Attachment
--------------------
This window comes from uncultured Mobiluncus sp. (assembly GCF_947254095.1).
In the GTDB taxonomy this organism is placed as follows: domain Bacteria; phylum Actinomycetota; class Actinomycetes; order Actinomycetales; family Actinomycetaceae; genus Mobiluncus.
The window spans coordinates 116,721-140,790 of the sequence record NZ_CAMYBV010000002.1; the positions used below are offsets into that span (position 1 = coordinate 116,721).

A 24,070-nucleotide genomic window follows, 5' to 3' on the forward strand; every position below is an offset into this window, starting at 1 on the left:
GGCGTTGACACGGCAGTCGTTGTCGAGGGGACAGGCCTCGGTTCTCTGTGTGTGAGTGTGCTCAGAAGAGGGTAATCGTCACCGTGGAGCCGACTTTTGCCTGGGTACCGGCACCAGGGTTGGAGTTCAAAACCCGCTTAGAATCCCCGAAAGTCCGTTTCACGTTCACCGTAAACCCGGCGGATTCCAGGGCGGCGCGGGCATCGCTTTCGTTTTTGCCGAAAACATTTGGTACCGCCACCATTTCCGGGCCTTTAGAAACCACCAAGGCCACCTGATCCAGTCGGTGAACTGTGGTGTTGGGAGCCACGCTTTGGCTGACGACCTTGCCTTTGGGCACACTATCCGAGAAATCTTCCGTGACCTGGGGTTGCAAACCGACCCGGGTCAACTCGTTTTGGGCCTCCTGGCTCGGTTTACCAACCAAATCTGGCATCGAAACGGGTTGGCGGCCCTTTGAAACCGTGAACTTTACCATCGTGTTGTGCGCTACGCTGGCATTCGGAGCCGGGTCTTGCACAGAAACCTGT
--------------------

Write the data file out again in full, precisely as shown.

This window comes from uncultured Mobiluncus sp. (assembly GCF_947254095.1).
In the GTDB taxonomy this organism is placed as follows: domain Bacteria; phylum Actinomycetota; class Actinomycetes; order Actinomycetales; family Actinomycetaceae; genus Mobiluncus.
The window spans coordinates 116,721-140,790 of the sequence record NZ_CAMYBV010000002.1; the positions used below are offsets into that span (position 1 = coordinate 116,721).

A 24,070-nucleotide genomic window follows, 5' to 3' on the forward strand; every position below is an offset into this window, starting at 1 on the left:
GGCGTTGACACGGCAGTCGTTGTCGAGGGGACAGGCCTCGGTTCTCTGTGTGTGAGTGTGCTCAGAAGAGGGTAATCGTCACCGTGGAGCCGACTTTTGCCTGGGTACCGGCACCAGGGTTGGAGTTCAAAACCCGCTTAGAATCCCCGAAAGTCCGTTTCACGTTCACCGTAAACCCGGCGGATTCCAGGGCGGCGCGGGCATCGCTTTCGTTTTTGCCGAAAACATTTGGTACCGCCACCATTTCCGGGCCTTTAGAAACCACCAAGGCCACCTGATCCAGTCGGTGAACTGTGGTGTTGGGAGCCACGCTTTGGCTGACGACCTTGCCTTTGGGCACACTATCCGAGAAATCTTCCGTGACCTGGGGTTGCAAACCGACCCGGGTCAACTCGTTTTGGGCCTCCTGGCTCGGTTTACCAACCAAATCTGGCATCGAAACGGGTTGGCGGCCCTTTGAAACCGTGAACTTTACCATCGTGTTGTGCGCTACGCTGGCATTCGGAGCCGGGTCTTGCACAGAAACCTGT